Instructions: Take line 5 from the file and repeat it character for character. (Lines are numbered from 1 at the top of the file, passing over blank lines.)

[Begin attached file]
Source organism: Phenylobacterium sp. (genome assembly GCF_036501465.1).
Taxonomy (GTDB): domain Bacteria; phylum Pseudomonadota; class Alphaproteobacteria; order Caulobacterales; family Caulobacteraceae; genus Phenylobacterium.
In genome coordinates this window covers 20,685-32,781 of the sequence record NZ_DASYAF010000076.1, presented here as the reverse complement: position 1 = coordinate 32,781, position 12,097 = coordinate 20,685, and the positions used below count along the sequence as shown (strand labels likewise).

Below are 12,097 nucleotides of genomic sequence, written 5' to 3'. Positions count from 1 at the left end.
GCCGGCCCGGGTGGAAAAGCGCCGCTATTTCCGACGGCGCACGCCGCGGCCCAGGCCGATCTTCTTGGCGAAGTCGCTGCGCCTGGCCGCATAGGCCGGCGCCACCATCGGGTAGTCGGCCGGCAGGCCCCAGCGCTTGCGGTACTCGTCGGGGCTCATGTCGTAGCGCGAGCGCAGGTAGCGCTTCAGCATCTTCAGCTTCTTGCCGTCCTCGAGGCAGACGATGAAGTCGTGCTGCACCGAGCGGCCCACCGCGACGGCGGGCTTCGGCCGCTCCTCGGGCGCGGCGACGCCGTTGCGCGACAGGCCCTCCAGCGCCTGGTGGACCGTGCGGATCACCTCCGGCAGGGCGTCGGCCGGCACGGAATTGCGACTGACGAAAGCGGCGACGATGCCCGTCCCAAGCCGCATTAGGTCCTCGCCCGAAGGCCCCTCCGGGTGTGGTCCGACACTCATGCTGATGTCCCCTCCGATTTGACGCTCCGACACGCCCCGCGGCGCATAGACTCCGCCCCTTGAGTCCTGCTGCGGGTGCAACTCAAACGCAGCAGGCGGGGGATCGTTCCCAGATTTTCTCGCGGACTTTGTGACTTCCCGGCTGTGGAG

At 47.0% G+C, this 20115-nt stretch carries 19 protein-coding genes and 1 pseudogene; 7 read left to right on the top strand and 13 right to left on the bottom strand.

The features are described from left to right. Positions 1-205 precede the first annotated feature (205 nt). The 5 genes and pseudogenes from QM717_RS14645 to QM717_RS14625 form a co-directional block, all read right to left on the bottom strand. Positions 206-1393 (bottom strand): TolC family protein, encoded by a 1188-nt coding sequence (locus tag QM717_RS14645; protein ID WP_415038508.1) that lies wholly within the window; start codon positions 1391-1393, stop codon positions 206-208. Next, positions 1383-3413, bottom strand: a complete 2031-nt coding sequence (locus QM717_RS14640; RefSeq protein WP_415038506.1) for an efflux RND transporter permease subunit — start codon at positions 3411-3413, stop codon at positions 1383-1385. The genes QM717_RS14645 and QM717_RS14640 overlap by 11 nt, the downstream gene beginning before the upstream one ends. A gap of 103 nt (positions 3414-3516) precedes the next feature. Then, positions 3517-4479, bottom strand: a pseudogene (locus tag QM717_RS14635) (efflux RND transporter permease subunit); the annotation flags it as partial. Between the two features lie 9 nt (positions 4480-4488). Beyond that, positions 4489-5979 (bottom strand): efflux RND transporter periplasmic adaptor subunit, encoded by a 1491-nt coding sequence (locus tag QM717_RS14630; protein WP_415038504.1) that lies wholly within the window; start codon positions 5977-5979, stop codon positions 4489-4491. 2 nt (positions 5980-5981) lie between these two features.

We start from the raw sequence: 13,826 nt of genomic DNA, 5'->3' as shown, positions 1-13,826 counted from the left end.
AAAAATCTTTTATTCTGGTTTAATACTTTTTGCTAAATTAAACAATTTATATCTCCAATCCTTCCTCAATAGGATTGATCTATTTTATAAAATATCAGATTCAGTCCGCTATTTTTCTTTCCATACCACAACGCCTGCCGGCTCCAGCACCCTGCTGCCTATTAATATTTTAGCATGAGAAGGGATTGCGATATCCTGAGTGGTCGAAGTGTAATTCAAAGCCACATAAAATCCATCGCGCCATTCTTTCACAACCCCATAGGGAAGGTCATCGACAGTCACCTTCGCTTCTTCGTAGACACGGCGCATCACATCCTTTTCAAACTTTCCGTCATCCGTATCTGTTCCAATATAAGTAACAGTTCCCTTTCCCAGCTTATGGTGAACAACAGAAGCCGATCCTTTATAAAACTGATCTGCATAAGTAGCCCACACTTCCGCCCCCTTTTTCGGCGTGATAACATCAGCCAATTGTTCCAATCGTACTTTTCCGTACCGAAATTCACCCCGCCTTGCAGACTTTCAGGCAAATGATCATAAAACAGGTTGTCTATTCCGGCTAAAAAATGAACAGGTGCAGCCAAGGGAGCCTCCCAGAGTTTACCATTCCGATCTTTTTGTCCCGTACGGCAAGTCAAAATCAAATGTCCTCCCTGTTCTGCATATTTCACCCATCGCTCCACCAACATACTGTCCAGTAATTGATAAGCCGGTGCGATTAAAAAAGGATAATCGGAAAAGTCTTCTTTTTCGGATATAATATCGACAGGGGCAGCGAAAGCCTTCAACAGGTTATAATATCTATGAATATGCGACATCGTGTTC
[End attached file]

GCCGGCCCGGGTGGAAAAGCGCCGCTATTTCCGACGGCGCACGCCGCGGCCCAGGCCGATCTTCTTGGCGAAGTCGCTGCGCCTGGCCGCATAGGCCGGCGCCACCATCGGGTAGTCGGCCGGCAGGCCCCAGCGCTTGCGGTACTCGTCGGGGCTCATGTCGTAGCGCGAGCGCAGGTAGCGCTTCAGCATCTTCAGCTTCTTGCCGTCCTCGAGGCAGACGATGAAGTCGTGCTGCACCGAGCGGCCCACCGCGACGGCGGGCTTCGGCCGCTCCTCGGGCGCGGCGACGCCGTTGCGCGACAGGCCCTCCAGCGCCTGGTGGACCGTGCGGATCACCTCCGGCAGGGCGTCGGCCGGCACGGAATTGCGACTGACGAAAGCGGCGACGATGCCCGTCCCAAGCCGCATTAGGTCCTCGCCCGAAGGCCCCTCCGGGTGTGGTCCGACACTCATGCTGATGTCCCCTCCGATTTGACGCTCCGACACGCCCCGCGGCGCATAGACTCCGCCCCTTGAGTCCTGCTGCGGGTGCAACTCAAACGCAGCAGGCGGGGGATCGTTCCCAGATTTTCTCGCGGACTTTGTGACTTCCCGGCTGTGGAG